Intelligence Failure? An Analysis of the Chinese Intervention in the Korean War
[Technical Report, Monograph]
US Army School for Advanced Military Studies
Pagination or Media Count:
In the modern era, it is far too common to cite a lack of intelligence as the most proximate cause for an operational or strategic failure. Commanders often reap the benefits of military successes in the pages of histories, while their intelligence officers bear the brunt of criticism when operations fail. The American experience in the Korean War continues this overly simplified trend. Historians praise GEN Douglas MacArthur as a military hero for his successes at defending the Pusan Perimeter and planning the landings at Inchon which enabled the subsequent breakout. MG Charles Willoughby, GEN MacArthurs intelligence officer receives little credit for his contributions to these military successes but shoulders almost sole responsibility for his inability to accurately assess the likelihood of a Chinese intervention into the war. By re-examining the historical record through the lenses of contemporary US Army doctrine, modern leadership and systems theorists, this monograph identifies the role of the commander in not only evaluating intelligence, but creating organizations that are capable of divergent thinking.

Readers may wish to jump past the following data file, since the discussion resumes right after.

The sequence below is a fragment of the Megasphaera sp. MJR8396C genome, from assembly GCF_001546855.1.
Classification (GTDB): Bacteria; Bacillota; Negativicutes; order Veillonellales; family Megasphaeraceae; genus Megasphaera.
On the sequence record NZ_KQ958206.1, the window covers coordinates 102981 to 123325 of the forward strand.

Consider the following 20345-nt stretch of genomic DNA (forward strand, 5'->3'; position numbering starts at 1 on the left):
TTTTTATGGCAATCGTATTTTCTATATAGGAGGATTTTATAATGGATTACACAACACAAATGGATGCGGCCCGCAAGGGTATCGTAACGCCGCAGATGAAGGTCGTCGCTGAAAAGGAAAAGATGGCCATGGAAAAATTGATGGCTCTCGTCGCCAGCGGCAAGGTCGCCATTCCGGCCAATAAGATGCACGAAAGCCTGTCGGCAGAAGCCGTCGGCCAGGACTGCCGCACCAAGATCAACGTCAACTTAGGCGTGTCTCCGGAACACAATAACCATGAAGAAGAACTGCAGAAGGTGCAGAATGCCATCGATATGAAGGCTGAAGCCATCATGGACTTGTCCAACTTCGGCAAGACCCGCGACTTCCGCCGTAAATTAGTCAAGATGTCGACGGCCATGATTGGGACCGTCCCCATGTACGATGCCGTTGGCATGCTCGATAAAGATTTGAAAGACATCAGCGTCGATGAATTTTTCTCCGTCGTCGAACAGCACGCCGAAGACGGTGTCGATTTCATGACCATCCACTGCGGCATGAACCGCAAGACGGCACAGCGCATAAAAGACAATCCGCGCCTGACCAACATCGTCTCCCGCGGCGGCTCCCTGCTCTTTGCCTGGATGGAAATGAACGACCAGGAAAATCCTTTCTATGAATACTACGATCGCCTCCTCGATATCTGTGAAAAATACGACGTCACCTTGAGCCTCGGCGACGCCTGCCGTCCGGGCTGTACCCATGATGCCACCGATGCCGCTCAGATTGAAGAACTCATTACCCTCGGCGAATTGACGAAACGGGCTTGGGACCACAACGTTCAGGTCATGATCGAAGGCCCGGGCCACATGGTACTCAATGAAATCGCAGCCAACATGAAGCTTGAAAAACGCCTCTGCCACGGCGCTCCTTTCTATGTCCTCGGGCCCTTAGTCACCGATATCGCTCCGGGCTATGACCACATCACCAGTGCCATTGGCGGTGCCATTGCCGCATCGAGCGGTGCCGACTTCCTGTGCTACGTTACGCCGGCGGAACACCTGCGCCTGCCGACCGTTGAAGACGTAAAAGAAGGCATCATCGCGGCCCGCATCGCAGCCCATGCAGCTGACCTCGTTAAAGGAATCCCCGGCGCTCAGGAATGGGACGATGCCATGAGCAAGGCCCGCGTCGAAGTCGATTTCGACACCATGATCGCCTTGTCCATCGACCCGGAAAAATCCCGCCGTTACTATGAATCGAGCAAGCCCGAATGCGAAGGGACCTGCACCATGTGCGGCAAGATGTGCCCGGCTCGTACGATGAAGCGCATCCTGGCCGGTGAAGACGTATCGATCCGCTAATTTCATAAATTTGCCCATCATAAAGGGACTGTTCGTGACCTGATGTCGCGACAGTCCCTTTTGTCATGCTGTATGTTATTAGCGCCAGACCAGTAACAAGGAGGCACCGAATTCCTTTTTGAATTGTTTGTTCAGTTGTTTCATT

- Military Operations, Strategy and Tactics
- Military Intelligence
- Humanities and History